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Gay Mister Rogers actor no longer bound by oath to children’s TV titan

François S. Clemmons shares abusive childhood, closeted career in new memoir

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François Clemmons, gay news, Washington Blade
François Clemmons (Photo by Vincent Jones; courtesy Clemmons)

‘Officer Clemmons: A Memoir’

By François S. Clemmons

Catapult

May 5

$26

288 pages

In our polarized era, few people are loved by everyone from millennials to boomers. Yet, it’s a safe bet that even Darth Vader has a soft spot for Fred Rogers, creator and host of the children’s TV show “Mister Rogers’ Neighborhood,” which ran on PBS from 1968-2001. (Rogers died in 2003.)

François S. Clemmons, the black, gay opera singer and actor, played Officer Clemmons, one of the “neighbors” on the show. He was the first African-American to have a recurring role on a children’s TV show.

The moment in 1969 when Mister Rogers, a white man, invited Officer Clemmons, a black man, to dunk his feet in a wading pool with him is etched in our DNA. In the aftermath of the assassination of Martin Luther King, Jr., it was a quiet, but radical, stand against racism.

Officer Clemmons: A Memoir,” released in early May, is Clemmons’ honest, engaging account of his life. In it, Clemmons reflects on his experience as an abused child, encounters with racism, struggle with his sexuality, professional success and friendship with Rogers. The book is filled with warmth and love — for Rogers, music, his friends, colleagues, family and children. Yet, Clemmons doesn’t sugar-coat the difficulties he’s endured or the hard truths he’s learned.

The memoir begins with a letter that Clemmons writes to Rogers years after his death. Over the decades, Clemmons writes, fans have asked him questions ranging from “How’d you meet him? to “How did you get out of the television?”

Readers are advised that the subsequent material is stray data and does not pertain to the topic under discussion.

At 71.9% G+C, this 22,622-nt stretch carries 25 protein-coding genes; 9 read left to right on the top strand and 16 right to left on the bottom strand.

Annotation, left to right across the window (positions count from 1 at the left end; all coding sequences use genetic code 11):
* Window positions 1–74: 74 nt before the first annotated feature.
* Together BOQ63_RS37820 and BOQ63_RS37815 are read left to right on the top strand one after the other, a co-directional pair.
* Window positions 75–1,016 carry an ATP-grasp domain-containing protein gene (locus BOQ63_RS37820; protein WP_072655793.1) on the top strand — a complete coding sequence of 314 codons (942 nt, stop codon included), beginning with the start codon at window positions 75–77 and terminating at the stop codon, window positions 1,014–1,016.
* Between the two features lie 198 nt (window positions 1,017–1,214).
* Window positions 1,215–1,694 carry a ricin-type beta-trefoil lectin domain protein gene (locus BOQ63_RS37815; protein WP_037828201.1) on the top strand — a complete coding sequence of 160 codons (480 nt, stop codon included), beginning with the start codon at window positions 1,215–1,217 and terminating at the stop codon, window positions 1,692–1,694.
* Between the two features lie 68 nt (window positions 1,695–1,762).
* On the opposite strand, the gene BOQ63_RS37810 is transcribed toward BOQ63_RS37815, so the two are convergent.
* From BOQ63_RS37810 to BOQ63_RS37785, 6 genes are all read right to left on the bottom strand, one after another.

These questions were one reason Clemmons wrote the memoir. Yet, there was another compelling reason. He’d read bios of Rogers, but after reading these accounts, he writes, “I concluded that … none of the other publications were authored by a black, gay, ordained person of the theater who had worked intimately with you (Rogers) for over 30 years.”

His friendship with Roger and his work with the “Neighborhood” were vitally important to him. Yet Clemmons’ life has encompassed far more than being a “neighbor.” Born in 1945 in Blackwater, Miss., he earned a degree in music from Oberlin College and a master’s from Carnegie Mellon University. Clemmons won a Grammy Award for his recording of “Porgy and Bess” and founded the Harlem Spiritual Ensemble. From 1997-2013, he was the Alexander Twilight artist in residence and director of the Martin Luther King Spiritual Choir at Middlebury College.

As a child in a racist Southern town, Clemmons watched as his father abused his mother.

“My dreams conjured up the dangerous kitchen knife that my mother used in her fight against my daddy,” Clemmons writes.

To get away from her abusive husband, Clemmons’ mother moved the family to Youngstown, Ohio. Because he was black, his high school guidance counselors discouraged him from applying to Oberlin.

“I learned about racial segregation well above the Mason-Dixon Line,” he writes.

In Youngstown, his mother remarried. His stepfather abused Clemmons. Clemmons realized he was gay.

“My family was a traditional Baptist, God-fearing one,” Clemmons writes, “And even before I understood what homosexuality meant, it was drilled into my brain that these (gay) men were wrong in the eyes of God.” 

At Oberlin, Clemmons embraced his sexuality forming friendships and relationships with queer men both out and closeted. With his school choir, he sang in the Soviet Union. He was inspired when he met Martin Luther King Jr. when King spoke at Oberlin.

Rogers met Clemmons when he heard him sing at a church. Clemmons began appearing on Rogers’ show when he was a grad student at Carnegie Mellon. Rogers loved Clemmons as a friend and respected his talent. Yet, he was a product of his time. “If you’re gay, it doesn’t matter to me at all,” Rogers told Clemmons, “but if you’re going to be on the show … you can’t be out as gay.”